Want to go off track but only have time for a short outdoor fix? South East Queenslander Lisa has found the answer at the Bushrangers Caves of Mount Wagawn.
- Easily accessible off track hike
- Panoramic views out to Mt Warning
- Get your explorer on wandering the caves
The 960m Mt Wagawn straddles the Queensland/New South Wales border and sits on the edge of Lamington National Park. If you’re fast on your feet, you can get from car to cave in half an hour.
The Bushrangers Caves sits on the cliff line of Mt Wagawn and can be seen from the road, the track starts on the NSW side of the border up a mowed grass easement. When you run out of grass, you need to jump the barbed wire fence to a narrow track framed by long grass. Because of this, I only recommend this hike in the cooler months as I’m pretty sure this grass would be a breeding ground for snakes.
After bashing through the grass, you reach a rough track and you’ll have to negotiate some fallen trees to get up the hill. Just before you reach the caves, check out the view through a small viewpoint on your left providing a panoramic vista out to Mt Warning and the Numinbah Valley.
Before you know it, you’re at the caves. At the Queensland National Parks sign, you’ll need to jump the fence again and then bam, go exploring the caves. They extend for a couple of hundred metres and you’ll feel like a true explorer as you wind your way along them. Remember to watch out for Gympie Gympie stinging plants around this area.
Bush bashing experts with more time on their hands can negotiate the Gympie Gympie and tree root scramble and follow the sporadic pink tape markers up to the top of Mt Wagawn. This section is only for fit, experienced hikers with sound navigational skills.
An alternative route to Mt Wagawn starts from the Binna Burra Teahouse and follows the plateau starting along the Border Track. This route is longer but is a maintained track.
If you have more time and are after something a little more accessible with less risk of being attacked by plants and snakes, check out Pages Pinnacle, the Twin Falls Circuit or the Purling Brook Falls/Warringa Pools double at Springbrook National Park on your way home.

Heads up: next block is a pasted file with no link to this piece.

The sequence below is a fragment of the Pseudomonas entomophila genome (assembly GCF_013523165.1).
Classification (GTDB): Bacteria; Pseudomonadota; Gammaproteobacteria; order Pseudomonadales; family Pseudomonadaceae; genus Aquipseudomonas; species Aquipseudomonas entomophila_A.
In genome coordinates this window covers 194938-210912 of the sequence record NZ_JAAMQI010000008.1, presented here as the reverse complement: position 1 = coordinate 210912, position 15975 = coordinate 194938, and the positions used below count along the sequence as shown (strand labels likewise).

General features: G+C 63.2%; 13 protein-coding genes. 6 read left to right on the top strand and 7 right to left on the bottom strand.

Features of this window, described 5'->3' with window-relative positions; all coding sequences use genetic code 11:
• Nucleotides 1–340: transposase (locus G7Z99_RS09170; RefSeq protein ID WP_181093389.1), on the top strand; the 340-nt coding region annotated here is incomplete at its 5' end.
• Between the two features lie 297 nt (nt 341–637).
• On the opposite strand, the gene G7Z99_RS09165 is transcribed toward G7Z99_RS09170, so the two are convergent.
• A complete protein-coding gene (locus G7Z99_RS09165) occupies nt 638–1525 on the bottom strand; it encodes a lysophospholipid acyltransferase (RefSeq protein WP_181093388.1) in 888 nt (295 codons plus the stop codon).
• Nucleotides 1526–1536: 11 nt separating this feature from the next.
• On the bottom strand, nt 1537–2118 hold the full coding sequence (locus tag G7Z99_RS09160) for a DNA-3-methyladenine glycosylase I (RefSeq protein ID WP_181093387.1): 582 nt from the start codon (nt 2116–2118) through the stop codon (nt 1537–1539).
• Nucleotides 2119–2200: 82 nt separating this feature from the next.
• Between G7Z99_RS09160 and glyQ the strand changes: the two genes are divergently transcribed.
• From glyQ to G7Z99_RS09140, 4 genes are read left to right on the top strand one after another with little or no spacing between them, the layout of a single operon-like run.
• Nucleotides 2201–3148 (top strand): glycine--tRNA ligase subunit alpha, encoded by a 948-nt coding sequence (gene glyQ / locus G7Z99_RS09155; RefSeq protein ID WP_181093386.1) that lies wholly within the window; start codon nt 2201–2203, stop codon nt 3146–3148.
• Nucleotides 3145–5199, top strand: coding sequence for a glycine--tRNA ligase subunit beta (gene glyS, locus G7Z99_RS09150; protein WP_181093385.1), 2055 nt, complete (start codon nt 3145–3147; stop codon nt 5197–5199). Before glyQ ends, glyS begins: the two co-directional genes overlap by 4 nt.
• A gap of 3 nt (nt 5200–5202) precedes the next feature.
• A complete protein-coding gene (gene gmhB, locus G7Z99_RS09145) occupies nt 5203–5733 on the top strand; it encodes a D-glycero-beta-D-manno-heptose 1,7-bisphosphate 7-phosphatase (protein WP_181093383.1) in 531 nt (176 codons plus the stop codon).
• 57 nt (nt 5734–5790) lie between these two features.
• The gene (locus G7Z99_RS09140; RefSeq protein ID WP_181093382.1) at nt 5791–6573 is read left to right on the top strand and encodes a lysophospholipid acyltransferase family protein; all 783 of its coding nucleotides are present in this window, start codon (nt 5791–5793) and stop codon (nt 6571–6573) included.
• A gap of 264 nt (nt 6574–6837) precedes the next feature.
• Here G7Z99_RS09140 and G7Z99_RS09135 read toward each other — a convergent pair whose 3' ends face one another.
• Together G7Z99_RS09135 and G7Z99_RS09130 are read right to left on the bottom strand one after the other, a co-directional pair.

- Cave exploring
- At least 1L of water
- Long pants and shirt for bush bashing through long grass
- Insect repellent
- Sunscreen and hat
How To Get There
From Brisbane, you can get to the trailhead in 90 minutes. Take the Pacific Motorway to Exit 69. Get onto Nerang-Murwillumbah Road and follow this until you reach the cattle grid at the Queensland/New South Wales. Just before the grid, you’ll see a road leading up to your right. Drive up here until you reach a small parking area for about three cars in front of a sign saying Private Property and Walking Track on NSW side of border.
From the carpark, jump over the barbed wire fence and head right up the hill. When the grassy section runs out, jump over a barbed wire fence on your left and you’ll find a narrow track heading uphill. Follow the fence up the hill until you reach the caves.
Beginner to Intermediate. Easy and short hike, however you’ll need some basic navigational skills to follow a footpad. There are no markers. You’ll also need to be ok with walking through tall grass along a narrow footpad and jumping a barbed-wire fence.
Distance / Duration
About 3km return. Allow about 1.5-2 hours depending on how long you spend checking out the caves.
Only complete this hike in the cooler months as it’s a snakey paradise, so let’s leave them be when they’re out and about!